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Thread: Witness my shame: Nodes and UVs

  1. #1
    Super Member Nangleator's Avatar
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    Witness my shame: Nodes and UVs

    I don't know how to do the simplest of node tasks, apparently.

    I have an object. It's a flat piece of metal that I wish to have a radial brushed aluminum look. I set up a UV texture using cylindrical projection with the axis running straight through the face of the object. Correct?

    Now, I'm trying to get a procedural bump to follow that UV. I can list things that don't work, but I know this is easy, once you've done it, right?

    I know about the anisotropic reflections and speculars. They let me choose my UV map, but the render output has nothing at all to do with reality.

  2. #2
    Army of 1 CC Rider's Avatar
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    Can you post a screen shot?

  3. #3
    Quote Originally Posted by Nangleator View Post
    I don't know how to do the simplest of node tasks, apparently.

    I have an object. It's a flat piece of metal that I wish to have a radial brushed aluminum look. I set up a UV texture using cylindrical projection with the axis running straight through the face of the object. Correct?

    Now, I'm trying to get a procedural bump to follow that UV. I can list things that don't work, but I know this is easy, once you've done it, right?

    I know about the anisotropic reflections and speculars. They let me choose my UV map, but the render output has nothing at all to do with reality.
    I think that kind of mapping will put your texture on the outer edge of your piece of metal, and merely streak in straight towards the center. I don't know a way of mapping in a circular direction like that, I just use a map that's been radial blurred in photshop. You can start with pshop's noise and blur it radially a large distance, works well for things like disc brakes.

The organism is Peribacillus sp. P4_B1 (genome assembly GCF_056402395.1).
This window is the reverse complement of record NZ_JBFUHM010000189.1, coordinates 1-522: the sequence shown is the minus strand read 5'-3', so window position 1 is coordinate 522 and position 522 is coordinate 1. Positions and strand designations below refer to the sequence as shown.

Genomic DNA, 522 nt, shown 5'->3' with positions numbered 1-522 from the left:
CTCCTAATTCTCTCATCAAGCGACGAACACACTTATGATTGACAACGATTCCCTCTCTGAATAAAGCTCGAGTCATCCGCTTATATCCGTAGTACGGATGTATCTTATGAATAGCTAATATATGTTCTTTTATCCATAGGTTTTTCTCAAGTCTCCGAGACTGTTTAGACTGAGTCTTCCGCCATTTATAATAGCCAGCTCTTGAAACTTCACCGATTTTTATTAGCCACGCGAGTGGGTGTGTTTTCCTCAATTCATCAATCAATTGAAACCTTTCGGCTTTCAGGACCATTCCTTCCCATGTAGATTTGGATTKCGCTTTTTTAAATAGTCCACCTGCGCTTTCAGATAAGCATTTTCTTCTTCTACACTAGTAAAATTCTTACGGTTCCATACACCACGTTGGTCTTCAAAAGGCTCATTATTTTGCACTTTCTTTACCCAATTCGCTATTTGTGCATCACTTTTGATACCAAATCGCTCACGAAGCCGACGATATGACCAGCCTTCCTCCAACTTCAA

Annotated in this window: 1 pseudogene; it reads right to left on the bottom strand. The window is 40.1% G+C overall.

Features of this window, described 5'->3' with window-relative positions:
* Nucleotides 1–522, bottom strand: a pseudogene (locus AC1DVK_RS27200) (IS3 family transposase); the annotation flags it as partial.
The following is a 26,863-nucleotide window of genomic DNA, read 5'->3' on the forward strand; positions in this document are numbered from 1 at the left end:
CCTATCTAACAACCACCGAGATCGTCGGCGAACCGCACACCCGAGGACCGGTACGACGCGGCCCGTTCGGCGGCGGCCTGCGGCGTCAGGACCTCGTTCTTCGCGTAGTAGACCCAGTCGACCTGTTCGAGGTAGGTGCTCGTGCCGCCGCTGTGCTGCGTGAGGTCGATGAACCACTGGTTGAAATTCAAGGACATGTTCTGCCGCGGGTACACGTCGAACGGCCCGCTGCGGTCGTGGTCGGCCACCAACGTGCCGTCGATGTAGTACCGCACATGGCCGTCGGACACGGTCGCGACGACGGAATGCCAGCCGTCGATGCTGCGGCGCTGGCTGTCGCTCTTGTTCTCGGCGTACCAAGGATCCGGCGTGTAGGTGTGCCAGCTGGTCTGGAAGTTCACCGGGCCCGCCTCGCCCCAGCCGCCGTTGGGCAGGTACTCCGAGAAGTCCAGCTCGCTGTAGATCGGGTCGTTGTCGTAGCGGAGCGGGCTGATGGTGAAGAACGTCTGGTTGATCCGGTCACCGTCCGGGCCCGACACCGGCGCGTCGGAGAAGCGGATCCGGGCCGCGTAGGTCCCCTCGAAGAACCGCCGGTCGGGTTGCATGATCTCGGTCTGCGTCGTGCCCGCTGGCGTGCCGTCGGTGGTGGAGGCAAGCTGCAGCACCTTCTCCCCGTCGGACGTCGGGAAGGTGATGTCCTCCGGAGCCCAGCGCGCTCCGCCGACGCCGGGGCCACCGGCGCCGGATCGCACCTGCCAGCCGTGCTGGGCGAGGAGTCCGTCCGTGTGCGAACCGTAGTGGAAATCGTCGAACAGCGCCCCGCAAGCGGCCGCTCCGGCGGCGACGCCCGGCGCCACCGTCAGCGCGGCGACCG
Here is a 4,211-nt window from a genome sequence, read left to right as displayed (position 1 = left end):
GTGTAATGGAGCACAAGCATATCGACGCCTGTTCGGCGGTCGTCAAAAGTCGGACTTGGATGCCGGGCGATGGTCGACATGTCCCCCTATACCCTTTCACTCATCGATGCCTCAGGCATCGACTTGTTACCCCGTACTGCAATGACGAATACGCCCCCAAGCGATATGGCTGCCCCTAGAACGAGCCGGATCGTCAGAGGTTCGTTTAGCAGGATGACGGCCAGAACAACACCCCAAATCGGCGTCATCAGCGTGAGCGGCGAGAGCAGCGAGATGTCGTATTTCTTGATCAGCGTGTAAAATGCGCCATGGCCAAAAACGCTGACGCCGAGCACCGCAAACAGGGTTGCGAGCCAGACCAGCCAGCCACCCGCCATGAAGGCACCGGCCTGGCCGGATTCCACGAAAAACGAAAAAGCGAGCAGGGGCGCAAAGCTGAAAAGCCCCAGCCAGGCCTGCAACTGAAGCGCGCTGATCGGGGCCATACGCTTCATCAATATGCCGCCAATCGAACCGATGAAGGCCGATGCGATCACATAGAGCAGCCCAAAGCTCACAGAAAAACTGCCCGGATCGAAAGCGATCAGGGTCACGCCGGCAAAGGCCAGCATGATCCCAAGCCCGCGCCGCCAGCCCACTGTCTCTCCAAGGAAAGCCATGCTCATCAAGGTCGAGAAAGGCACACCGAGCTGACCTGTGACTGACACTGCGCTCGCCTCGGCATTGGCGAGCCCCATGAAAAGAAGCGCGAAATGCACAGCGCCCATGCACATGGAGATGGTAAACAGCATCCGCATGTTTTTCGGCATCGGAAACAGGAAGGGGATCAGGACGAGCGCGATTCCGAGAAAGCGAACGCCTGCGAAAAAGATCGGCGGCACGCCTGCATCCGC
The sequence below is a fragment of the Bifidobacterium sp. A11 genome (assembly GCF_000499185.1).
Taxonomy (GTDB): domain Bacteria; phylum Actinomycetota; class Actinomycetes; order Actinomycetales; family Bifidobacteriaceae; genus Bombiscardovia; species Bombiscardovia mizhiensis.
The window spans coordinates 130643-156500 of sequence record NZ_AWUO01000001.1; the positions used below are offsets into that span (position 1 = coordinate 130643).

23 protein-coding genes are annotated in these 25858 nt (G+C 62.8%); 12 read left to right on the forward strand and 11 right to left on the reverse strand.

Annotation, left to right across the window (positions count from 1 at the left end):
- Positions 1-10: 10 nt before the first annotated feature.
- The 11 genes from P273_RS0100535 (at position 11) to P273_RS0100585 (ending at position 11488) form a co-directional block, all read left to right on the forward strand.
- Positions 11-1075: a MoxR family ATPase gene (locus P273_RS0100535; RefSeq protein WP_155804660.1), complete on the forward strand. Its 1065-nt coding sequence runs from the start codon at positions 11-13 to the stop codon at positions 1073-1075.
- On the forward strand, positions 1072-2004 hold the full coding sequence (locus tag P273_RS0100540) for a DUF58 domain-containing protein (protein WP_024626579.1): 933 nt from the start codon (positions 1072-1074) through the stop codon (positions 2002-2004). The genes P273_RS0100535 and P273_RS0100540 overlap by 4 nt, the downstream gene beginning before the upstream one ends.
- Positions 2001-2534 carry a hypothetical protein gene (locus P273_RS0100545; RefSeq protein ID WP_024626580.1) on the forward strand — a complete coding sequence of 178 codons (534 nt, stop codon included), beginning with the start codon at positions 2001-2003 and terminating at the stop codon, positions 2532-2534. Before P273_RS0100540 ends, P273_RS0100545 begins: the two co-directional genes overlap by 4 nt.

But using it in the bump channel won't give you the results you're looking for; bump is on a per pixel basis, and getting anisotropy from bump would require dozens of samples per pixel. I've tried it and failed, and I've never seen it done by anyone else. I suppose it would work if you rendered at ten times bigger than your final image - hmm maybe I'll play with that

    btw the way I use the map is in the specular channel, it keeps the metal looking smooth like it should, bump never looks smooth.
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  4. #4
    Valiant NewTeKnight Matt's Avatar
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    Have to say, I've always struggled with this too.
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  5. #5
    Pixel and Poly Pusher JeffrySG's Avatar
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    There was another thread about this same thing... I posed a pic of a radial blur that I created... I'll do a quick search for it.

  6. #6
    Pixel and Poly Pusher JeffrySG's Avatar
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    Here's the thread with my radial blur pic. You could use it as a planar map on your object.

    http://newtek.com/forums/showpost.ph...9&postcount=11
    http://newtek.com/forums/showthread....ht=radial+blur